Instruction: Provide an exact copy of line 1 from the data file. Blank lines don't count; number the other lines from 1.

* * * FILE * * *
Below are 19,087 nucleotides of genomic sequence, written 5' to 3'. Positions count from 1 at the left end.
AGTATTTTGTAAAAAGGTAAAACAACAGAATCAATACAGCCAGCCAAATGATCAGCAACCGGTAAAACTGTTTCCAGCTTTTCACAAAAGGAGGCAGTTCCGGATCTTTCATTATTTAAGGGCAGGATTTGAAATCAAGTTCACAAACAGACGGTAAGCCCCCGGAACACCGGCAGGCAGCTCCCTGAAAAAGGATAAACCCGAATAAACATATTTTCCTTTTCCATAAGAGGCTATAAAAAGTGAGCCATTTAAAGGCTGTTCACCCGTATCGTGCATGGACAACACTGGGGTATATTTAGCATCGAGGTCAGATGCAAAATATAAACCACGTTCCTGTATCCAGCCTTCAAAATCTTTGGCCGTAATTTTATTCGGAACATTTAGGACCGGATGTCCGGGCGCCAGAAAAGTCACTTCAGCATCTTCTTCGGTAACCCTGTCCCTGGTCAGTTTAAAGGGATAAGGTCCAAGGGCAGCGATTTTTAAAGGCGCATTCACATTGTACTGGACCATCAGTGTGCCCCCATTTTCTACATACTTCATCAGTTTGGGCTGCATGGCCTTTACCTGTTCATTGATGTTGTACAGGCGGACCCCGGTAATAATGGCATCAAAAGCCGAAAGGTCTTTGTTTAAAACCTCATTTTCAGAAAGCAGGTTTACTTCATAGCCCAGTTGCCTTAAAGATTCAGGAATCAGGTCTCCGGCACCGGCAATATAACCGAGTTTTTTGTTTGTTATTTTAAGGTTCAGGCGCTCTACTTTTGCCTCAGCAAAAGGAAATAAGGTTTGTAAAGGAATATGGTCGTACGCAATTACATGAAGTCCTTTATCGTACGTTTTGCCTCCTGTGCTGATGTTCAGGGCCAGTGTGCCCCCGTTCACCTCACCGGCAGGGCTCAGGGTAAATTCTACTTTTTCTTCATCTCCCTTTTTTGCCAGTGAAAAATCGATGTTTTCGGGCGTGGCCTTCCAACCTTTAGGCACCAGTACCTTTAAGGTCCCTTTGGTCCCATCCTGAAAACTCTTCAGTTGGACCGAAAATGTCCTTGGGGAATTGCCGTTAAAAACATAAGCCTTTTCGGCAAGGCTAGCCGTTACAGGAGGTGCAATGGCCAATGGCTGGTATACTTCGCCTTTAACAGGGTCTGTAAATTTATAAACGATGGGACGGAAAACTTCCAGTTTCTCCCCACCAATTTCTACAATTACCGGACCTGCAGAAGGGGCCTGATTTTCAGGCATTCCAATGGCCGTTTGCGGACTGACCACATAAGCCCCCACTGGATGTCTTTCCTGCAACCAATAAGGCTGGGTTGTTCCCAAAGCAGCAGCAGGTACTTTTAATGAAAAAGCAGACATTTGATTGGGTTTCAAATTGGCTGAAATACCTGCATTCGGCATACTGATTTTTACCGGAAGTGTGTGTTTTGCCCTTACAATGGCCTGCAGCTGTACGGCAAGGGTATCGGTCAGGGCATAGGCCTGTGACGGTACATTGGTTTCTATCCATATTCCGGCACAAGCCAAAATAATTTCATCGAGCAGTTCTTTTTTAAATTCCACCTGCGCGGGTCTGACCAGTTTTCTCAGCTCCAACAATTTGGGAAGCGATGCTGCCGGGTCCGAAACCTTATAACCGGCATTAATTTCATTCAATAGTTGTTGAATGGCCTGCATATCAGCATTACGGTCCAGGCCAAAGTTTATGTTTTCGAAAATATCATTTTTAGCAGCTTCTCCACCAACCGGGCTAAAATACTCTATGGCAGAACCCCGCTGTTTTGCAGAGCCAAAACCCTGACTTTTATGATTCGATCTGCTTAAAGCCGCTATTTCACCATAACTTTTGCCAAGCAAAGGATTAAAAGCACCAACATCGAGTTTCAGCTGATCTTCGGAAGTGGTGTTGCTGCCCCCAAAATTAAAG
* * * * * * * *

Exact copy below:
Below are 19,087 nucleotides of genomic sequence, written 5' to 3'. Positions count from 1 at the left end.